FDA Drug Deadlines

Sandy Affects FDA Drug Approval Deadlines

posted by Paul Fiddian | 05.11.2012

The US FDA's standard new drug approval/rejection timeframe slipped by a maximum of two days during the time Super-storm Sandy hit

The US FDA's standard new drug approval/rejection timeframe slipped by a maximum of two days during the time Super-storm Sandy hit, the regulator announced in early
November 2012.

Specifically, the FDA - which assesses all pharmaceutical products intended for sale in the US - has said drugs with 29 October or 30 October decision deadlines will definitely now be delayed.

Those with later decision deadlines are still now being considered but, if the approval/rejection verdict is put back, it'll only be by two days maximum, as the FDA swings back into action following its closure during the storm period.

Super-Storm Sandy

Prior to being relabelled a super-storm, Sandy was the largest hurricane to ever pass along the Atlantic, with gale force winds swirling out around 750 kilometres each side of its central eye.

Super-storm Sandy impacted massively on transport operations in particular, with New York's key airports shut down completely. Meantime, it's so far caused 185 fatalities and caused upwards of $50m worth of structural damage.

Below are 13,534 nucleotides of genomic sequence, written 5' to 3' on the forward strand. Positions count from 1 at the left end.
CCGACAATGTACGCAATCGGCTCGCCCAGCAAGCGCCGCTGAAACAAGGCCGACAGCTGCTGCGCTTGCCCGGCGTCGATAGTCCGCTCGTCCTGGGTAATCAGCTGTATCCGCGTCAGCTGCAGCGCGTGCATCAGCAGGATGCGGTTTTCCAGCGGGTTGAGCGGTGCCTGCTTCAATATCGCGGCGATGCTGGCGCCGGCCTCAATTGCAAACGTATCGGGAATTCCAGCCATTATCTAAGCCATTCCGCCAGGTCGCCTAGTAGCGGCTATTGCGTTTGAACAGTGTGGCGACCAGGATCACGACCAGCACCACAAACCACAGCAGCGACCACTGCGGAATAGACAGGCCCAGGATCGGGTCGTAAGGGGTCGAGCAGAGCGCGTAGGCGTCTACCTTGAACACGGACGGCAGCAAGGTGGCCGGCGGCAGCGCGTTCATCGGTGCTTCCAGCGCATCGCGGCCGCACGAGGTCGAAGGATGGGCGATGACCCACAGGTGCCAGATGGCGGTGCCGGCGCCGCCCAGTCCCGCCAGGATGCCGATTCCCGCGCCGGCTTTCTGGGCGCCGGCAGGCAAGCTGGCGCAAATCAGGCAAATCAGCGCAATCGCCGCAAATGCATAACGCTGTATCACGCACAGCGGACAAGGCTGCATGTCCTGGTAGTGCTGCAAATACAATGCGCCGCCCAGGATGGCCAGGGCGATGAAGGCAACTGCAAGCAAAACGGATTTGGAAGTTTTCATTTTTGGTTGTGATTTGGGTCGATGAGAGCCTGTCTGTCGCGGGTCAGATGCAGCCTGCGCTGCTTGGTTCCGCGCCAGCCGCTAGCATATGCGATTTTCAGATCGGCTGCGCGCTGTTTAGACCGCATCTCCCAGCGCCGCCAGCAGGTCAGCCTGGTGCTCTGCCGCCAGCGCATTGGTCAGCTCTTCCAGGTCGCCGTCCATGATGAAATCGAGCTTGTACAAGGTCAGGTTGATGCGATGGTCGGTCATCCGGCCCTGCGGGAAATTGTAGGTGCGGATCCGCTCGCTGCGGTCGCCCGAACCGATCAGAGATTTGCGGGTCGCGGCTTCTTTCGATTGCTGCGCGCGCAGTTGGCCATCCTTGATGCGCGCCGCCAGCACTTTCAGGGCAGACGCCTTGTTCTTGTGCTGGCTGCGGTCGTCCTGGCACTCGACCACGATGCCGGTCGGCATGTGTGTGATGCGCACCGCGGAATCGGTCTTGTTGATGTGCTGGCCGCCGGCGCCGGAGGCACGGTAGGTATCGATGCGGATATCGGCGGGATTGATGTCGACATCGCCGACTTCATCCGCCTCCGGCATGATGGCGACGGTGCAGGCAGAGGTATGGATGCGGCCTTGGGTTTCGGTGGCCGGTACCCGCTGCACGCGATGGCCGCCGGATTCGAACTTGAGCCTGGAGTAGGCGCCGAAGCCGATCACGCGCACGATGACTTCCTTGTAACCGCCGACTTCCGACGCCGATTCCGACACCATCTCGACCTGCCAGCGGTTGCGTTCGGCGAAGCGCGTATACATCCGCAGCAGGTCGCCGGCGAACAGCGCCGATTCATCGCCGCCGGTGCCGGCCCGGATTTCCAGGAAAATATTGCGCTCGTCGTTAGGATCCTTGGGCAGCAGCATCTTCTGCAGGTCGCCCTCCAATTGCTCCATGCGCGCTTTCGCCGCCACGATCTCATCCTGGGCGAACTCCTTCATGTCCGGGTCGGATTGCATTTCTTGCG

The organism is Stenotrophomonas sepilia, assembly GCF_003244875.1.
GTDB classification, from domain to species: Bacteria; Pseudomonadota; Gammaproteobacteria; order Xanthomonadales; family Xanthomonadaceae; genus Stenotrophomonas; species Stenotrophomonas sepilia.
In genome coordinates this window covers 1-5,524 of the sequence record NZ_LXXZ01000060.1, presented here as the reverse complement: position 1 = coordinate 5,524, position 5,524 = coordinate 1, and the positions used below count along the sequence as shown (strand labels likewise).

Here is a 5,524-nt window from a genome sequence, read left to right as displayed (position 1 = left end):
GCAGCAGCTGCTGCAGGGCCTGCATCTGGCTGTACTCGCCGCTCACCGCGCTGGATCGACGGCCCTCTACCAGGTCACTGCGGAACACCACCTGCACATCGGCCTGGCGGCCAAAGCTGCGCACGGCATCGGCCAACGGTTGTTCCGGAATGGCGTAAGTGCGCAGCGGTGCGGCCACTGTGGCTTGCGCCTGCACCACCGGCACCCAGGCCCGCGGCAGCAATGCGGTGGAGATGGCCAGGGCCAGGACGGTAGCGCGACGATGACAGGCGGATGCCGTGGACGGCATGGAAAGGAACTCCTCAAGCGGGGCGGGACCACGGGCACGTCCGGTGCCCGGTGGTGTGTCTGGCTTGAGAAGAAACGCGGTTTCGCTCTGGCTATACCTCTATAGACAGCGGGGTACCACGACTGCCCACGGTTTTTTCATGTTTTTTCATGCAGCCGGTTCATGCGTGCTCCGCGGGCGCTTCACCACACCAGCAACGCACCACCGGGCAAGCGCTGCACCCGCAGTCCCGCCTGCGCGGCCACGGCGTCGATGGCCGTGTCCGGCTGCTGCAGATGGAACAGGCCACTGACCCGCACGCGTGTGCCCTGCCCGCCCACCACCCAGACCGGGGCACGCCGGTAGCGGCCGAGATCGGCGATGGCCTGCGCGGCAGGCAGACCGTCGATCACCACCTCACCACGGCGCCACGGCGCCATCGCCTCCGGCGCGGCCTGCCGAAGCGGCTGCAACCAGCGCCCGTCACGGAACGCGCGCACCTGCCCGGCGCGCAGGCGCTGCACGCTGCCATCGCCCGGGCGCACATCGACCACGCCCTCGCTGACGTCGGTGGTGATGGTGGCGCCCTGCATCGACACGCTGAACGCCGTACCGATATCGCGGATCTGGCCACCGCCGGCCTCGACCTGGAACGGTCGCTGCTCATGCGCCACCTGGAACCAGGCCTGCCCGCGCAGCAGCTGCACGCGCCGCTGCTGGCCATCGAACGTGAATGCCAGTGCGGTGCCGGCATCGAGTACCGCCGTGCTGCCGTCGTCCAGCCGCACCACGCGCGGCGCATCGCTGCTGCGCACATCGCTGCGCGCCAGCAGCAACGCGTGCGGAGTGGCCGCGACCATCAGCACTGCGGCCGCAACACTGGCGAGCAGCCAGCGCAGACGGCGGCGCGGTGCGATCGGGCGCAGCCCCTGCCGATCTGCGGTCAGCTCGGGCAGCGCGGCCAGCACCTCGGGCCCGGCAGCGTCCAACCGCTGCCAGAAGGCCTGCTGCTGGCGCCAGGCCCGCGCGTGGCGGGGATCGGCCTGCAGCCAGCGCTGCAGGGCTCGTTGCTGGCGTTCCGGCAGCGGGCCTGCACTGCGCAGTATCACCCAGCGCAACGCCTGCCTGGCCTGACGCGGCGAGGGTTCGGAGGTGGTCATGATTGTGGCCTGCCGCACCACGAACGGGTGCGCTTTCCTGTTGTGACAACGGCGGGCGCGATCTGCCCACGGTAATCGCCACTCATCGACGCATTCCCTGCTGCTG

FDA Drug Deadlines

The US Food and Drug Administration has pre-determined timeframes set to carry out its regulatory reviews. Drug manufacturers lend financial support to the programme that governs these timeframes and, in return, the FDA works to achieve key goals. For example, it's compelled to have completed a specific number of reviews within a guaranteed length of time.

This programme - PDUFA (the Prescription Drug User Fee Act) - is closely monitored by drug developers since, for one thing, it can tell them when to launch new product promotions.

In related news, the US Food and Drug Administration has released guidelines for US East Coast residents concerned that Super-storm Sandy might have damaged their home drug supplies.

Published by its CDER (Center for Drug Evaluation and Research) division, its Safe Drug Use After a Natural Disaster page covers several issues including Drugs Exposed to Excessive Heat, Drugs Exposed to Unsafe Water and Drugs That Need Refrigeration.

Image copyright Mk2010 - Courtesy Wikimedia Commons

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